Update: Shohei Ohtani Making Progress Towards Return

Shohei Ohtani
ANAHEIM, CA - AUGUST 12: Shohei Ohtani #17 of the Los Angeles Angels of Anaheim returns to the dugout after striking out in the first inning against the Oakland Athletics on August 12, 2018 in Anaheim, California. (Photo by Jayne Kamin-Oncea/Getty Images)

Despite key free agents switching teams this past off-season, it was an incoming overseas player who drew the most attention from major league teams – Shohei Ohtani. Dubbed ‘Japan’s Babe Ruth‘ by several news outlets for his ability to both pitch and hit, Ohtani came across the Atlantic and entertained meetings with seven teams in Los Angeles — including the New York Yankees and hometown Los Angeles Dodgers. Despite garnering interest from those historic franchises, he chose a different path. A path that surprised many — including his new General Manager Billy Eppler – by choosing the Los Angeles Angels.

Update: Could Shohei Ohtani Pitch This Season?

The Japan-native has had a rollercoaster ride of a year so far that started early in spring training. Ohtani made two starts and gave up eight earned runs over 2.2 innings as he finished the spring with an ERA of 27.00, and wasn’t any better at the plate, batting just .125. He started the year on a low, but when the regular season began, his rollercoaster rocketed up.

The rookie hit home runs in three of his first four games and added seven RBI, but his shining moment came in his first home start on the mound. Ohtani was dominant, brilliant, and carried a no-hitter into the seventh inning as he held the Oakland Athletics to one hit with 12 strikeouts over seven shutout innings. The righty consistently succeeded on both sides of the ball, so much so that he was named the AL Rookie of the Month for April, and lived up to the expectations placed on him – at least as much as someone can when they’re compared to one of the greatest of all time.

But just as they go up, all rollercoasters must go down, and on June 6 Ohtani’s season appeared to have fallen to the ground as he was placed on the disabled list with a Grade 2 ulnar collateral ligament (UCL) sprain in his right (throwing) elbow. The injury was catastrophic for the Angels. It was initially thought Ohtani would need Tommy John surgery, and there were even reports of him not being able to pitch until 2020.

Despite those initial reports, the metaphorical rollercoaster started another hill upward, as Ohtani was cleared to hit and returned to the Angels lineup on July 3 against the Seattle Mariners. He went 0 for 4 with three strikeouts, but the game was about more than just his performance. Angels fans were just happy to see him on the field this season.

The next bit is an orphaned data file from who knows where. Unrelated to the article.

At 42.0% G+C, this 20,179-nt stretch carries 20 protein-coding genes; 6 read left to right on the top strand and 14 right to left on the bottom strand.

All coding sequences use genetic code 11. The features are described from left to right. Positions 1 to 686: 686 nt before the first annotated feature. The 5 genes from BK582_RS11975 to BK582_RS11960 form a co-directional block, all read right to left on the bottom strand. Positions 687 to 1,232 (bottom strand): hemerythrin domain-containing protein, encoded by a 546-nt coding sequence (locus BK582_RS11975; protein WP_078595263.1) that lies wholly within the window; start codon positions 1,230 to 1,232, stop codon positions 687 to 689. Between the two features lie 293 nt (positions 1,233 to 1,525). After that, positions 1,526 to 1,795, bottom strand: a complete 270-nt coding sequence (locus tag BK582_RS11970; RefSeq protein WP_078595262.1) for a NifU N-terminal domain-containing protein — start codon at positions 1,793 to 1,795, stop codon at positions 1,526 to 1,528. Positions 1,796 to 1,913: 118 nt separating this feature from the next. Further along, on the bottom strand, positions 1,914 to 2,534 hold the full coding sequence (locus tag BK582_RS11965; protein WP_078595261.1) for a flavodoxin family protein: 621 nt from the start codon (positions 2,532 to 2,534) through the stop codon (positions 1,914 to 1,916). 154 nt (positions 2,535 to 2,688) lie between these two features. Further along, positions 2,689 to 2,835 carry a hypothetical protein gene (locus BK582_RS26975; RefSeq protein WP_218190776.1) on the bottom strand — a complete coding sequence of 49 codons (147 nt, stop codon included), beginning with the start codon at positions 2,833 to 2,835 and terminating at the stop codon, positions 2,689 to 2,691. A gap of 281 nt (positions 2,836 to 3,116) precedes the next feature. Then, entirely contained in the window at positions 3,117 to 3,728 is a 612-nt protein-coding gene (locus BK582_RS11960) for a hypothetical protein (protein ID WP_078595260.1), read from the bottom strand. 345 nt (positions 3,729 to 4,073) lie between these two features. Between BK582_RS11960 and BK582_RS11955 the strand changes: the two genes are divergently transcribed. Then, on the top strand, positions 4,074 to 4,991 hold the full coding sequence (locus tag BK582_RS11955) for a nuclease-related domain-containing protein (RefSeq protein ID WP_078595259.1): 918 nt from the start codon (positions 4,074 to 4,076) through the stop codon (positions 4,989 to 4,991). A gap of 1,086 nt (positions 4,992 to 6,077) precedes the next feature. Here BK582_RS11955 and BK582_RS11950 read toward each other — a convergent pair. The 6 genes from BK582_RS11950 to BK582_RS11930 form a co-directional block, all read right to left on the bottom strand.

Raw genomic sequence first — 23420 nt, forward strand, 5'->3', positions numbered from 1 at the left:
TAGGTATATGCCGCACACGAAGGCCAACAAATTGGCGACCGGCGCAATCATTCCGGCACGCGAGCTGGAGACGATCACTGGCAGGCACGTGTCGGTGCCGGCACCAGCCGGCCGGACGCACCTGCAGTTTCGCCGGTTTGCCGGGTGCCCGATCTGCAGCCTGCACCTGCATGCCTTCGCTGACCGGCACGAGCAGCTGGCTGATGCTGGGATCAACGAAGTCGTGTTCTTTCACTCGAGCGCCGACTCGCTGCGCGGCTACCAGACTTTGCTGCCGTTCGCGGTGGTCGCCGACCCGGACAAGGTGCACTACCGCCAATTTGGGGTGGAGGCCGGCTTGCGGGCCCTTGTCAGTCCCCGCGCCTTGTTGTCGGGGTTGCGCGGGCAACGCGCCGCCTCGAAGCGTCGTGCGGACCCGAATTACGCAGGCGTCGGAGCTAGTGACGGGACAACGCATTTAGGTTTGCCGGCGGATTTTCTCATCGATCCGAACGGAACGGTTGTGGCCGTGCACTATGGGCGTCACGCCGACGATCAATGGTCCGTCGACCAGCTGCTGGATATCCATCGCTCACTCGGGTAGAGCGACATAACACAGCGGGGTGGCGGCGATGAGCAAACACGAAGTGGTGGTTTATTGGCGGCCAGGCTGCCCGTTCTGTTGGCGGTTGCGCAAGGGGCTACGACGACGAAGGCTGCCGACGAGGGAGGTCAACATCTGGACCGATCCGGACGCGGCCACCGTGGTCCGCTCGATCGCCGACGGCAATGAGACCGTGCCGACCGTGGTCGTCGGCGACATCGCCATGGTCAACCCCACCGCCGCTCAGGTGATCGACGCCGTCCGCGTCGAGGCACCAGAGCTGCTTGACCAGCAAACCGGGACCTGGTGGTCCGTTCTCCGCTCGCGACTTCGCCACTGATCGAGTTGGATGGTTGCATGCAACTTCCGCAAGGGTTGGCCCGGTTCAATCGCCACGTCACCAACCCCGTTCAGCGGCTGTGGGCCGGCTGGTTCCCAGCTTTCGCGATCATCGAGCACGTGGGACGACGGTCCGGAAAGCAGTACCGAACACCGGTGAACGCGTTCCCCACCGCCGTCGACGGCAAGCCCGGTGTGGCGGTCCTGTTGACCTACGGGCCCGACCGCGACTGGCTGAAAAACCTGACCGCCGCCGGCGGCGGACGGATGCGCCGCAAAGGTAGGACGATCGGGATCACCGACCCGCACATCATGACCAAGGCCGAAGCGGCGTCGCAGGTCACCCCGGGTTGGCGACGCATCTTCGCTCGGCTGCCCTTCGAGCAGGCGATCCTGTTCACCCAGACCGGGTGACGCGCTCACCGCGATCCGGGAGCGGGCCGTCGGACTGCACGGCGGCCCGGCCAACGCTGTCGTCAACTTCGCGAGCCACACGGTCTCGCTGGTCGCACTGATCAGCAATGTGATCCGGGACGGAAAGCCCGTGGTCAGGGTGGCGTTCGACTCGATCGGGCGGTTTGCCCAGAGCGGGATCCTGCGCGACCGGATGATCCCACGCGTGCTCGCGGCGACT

Since that first game, Ohtani has struggled to be as good as he was before the injury. But he’s still been a welcome addition to an Angels’ lineup that has been lackluster on offense all season. In the 29 games he’s appeared in post-injury, the rookie has slashed .250/.320/.842 with six home runs, 12 RBI, and four stolen bases.

Halo’s fans got another piece of good news on August 7 when the team announced that Ohtani would throw a bullpen on August 11.

The Pen

Ohtani threw a total of 23 pitches during the light bullpen, the first time he’s thrown off a mound since June 6. The righty threw mostly fastballs, but also reportedly worked in curveballs and sliders.

“I was throwing at about 70 percent full strength, making sure everything was okay overall,” he told The Japan Times. “I wanted to see about my fastballs first, and when that went well I wanted to throw some breaking pitches.”

Despite the fact that his catcher never squatted, it was a positive sign for the Angels and Ohtani that he didn’t have any issues. “First of all, I’ve finished today, the first day, in good shape,” Ohtani said. “The (rehabilitation) plan will be adjusted. From tomorrow, we’ll either move forward or take a step back. We’ll see how I’m responding each and every day.”

What’s next for Ohtani

Fabian Ardaya of The Athletic Los Angeles has reported that Ohtani’s next bullpen session will be on August 13, including the detail that the catcher will be squatting.

Both of these things are significant. The first detail is important because of the timing — it speaks volumes about the Halo’s mindset that they are going to allow him to throw with just a day rest. The information that the catcher will be squatting is also important because it means that the bullpen will likely feature more intensity than the first.

Put all this together and Ohtani pitching this season – a miracle it may have seemed two months ago – could just be possible.

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